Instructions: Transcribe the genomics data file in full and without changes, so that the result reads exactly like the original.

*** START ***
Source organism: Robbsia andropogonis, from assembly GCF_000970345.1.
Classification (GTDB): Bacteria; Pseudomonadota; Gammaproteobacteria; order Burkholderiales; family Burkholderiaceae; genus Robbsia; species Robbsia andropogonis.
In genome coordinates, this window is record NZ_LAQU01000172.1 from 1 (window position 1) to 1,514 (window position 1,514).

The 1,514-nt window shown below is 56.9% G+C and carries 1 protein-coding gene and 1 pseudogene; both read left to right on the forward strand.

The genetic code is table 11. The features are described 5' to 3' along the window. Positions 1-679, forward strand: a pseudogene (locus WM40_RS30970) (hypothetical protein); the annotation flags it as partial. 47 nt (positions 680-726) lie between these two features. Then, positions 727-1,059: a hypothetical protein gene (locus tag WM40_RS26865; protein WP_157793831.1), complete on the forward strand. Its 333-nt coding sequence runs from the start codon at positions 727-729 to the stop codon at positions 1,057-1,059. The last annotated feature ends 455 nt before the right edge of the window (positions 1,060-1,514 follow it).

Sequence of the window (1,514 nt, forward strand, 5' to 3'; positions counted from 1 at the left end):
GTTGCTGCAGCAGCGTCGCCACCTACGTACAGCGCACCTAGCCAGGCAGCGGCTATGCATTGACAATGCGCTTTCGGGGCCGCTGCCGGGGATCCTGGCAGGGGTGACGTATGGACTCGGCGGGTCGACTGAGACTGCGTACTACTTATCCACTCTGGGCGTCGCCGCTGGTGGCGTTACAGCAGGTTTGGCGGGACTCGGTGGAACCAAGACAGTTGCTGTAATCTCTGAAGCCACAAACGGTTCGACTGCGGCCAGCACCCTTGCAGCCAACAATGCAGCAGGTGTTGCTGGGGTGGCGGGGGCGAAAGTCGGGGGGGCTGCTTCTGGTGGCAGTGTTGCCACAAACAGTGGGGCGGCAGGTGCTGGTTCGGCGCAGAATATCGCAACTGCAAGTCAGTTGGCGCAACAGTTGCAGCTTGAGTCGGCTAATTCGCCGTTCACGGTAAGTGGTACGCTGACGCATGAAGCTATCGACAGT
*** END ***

Source organism: Robbsia andropogonis, from assembly GCF_000970345.1.
Classification (GTDB): Bacteria; Pseudomonadota; Gammaproteobacteria; order Burkholderiales; family Burkholderiaceae; genus Robbsia; species Robbsia andropogonis.
In genome coordinates, this window is record NZ_LAQU01000172.1 from 1 (window position 1) to 1,514 (window position 1,514).

The 1,514-nt window shown below is 56.9% G+C and carries 1 protein-coding gene and 1 pseudogene; both read left to right on the forward strand.

The genetic code is table 11. The features are described 5' to 3' along the window. Positions 1-679, forward strand: a pseudogene (locus WM40_RS30970) (hypothetical protein); the annotation flags it as partial. 47 nt (positions 680-726) lie between these two features. Then, positions 727-1,059: a hypothetical protein gene (locus tag WM40_RS26865; protein WP_157793831.1), complete on the forward strand. Its 333-nt coding sequence runs from the start codon at positions 727-729 to the stop codon at positions 1,057-1,059. The last annotated feature ends 455 nt before the right edge of the window (positions 1,060-1,514 follow it).

Sequence of the window (1,514 nt, forward strand, 5' to 3'; positions counted from 1 at the left end):
GTTGCTGCAGCAGCGTCGCCACCTACGTACAGCGCACCTAGCCAGGCAGCGGCTATGCATTGACAATGCGCTTTCGGGGCCGCTGCCGGGGATCCTGGCAGGGGTGACGTATGGACTCGGCGGGTCGACTGAGACTGCGTACTACTTATCCACTCTGGGCGTCGCCGCTGGTGGCGTTACAGCAGGTTTGGCGGGACTCGGTGGAACCAAGACAGTTGCTGTAATCTCTGAAGCCACAAACGGTTCGACTGCGGCCAGCACCCTTGCAGCCAACAATGCAGCAGGTGTTGCTGGGGTGGCGGGGGCGAAAGTCGGGGGGGCTGCTTCTGGTGGCAGTGTTGCCACAAACAGTGGGGCGGCAGGTGCTGGTTCGGCGCAGAATATCGCAACTGCAAGTCAGTTGGCGCAACAGTTGCAGCTTGAGTCGGCTAATTCGCCGTTCACGGTAAGTGGTACGCTGACGCATGAAGCTATCGACAGT